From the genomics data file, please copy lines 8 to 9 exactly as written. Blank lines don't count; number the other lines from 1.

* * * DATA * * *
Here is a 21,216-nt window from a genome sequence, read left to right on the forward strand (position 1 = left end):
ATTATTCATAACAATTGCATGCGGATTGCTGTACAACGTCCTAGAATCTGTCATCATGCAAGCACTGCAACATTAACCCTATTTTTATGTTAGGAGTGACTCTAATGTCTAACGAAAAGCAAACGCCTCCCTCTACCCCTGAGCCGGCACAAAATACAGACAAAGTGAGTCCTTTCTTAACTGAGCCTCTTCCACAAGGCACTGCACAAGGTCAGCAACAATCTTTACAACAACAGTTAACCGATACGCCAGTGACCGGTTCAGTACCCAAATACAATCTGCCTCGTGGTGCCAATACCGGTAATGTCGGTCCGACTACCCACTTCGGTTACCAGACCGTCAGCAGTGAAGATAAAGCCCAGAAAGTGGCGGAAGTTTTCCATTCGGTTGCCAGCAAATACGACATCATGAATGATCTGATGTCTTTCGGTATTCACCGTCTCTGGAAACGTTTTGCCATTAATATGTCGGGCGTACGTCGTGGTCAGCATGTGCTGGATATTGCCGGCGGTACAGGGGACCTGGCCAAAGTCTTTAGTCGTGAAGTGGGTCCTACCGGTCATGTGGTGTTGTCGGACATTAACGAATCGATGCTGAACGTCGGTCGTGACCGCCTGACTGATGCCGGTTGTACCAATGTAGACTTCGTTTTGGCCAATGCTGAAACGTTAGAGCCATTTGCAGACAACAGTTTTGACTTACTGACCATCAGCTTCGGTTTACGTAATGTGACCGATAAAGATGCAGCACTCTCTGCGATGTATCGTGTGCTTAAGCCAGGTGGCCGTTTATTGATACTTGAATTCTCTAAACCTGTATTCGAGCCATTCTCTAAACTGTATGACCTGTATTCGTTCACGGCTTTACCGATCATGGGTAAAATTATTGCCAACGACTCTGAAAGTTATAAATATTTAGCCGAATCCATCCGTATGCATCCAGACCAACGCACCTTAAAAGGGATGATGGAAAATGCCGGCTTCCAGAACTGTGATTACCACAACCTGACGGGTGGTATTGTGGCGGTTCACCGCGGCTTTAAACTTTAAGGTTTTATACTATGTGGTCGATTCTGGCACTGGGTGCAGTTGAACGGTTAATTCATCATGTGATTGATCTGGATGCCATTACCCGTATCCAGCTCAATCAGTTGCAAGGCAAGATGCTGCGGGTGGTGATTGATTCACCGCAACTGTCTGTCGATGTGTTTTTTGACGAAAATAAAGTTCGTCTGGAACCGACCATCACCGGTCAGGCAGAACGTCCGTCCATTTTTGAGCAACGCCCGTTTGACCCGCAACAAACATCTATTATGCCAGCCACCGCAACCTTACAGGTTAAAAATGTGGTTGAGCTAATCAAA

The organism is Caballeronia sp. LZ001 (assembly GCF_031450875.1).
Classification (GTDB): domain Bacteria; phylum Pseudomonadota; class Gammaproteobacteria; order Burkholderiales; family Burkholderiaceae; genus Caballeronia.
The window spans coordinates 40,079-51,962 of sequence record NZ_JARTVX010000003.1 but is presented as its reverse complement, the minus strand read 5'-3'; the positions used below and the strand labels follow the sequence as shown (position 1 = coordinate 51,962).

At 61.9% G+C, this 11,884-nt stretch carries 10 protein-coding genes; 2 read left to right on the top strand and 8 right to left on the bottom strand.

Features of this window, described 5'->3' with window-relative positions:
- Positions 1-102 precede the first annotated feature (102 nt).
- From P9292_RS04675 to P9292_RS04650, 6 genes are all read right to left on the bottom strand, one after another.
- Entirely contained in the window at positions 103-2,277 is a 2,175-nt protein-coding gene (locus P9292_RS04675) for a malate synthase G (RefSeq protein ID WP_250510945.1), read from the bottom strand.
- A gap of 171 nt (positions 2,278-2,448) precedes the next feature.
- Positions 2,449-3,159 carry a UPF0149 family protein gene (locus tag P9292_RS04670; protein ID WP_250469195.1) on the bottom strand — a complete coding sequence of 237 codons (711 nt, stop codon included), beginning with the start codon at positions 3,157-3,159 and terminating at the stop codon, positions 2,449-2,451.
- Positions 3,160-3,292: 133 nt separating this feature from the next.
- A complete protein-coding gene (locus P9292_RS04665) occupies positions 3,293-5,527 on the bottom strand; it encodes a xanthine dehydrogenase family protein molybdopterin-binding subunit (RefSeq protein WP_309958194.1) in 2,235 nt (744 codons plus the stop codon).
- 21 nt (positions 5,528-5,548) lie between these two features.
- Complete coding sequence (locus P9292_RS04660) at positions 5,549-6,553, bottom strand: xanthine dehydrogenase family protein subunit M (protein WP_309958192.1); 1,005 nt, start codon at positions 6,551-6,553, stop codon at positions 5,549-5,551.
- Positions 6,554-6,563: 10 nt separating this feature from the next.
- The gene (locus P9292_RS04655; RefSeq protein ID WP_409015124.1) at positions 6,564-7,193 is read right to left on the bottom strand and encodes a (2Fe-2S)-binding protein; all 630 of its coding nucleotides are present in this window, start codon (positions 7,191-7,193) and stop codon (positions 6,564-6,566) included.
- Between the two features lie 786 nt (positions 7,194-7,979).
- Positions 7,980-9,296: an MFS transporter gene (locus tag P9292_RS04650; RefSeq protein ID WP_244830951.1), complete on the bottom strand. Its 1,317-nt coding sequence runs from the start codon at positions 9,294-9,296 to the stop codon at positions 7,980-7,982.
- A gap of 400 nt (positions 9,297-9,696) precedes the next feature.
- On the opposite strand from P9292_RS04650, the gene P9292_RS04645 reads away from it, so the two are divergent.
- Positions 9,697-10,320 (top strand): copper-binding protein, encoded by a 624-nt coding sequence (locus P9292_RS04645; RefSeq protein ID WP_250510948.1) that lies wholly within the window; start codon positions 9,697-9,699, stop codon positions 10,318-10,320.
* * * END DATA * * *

- Positions 1-102 precede the first annotated feature (102 nt).
- From P9292_RS04675 to P9292_RS04650, 6 genes are all read right to left on the bottom strand, one after another.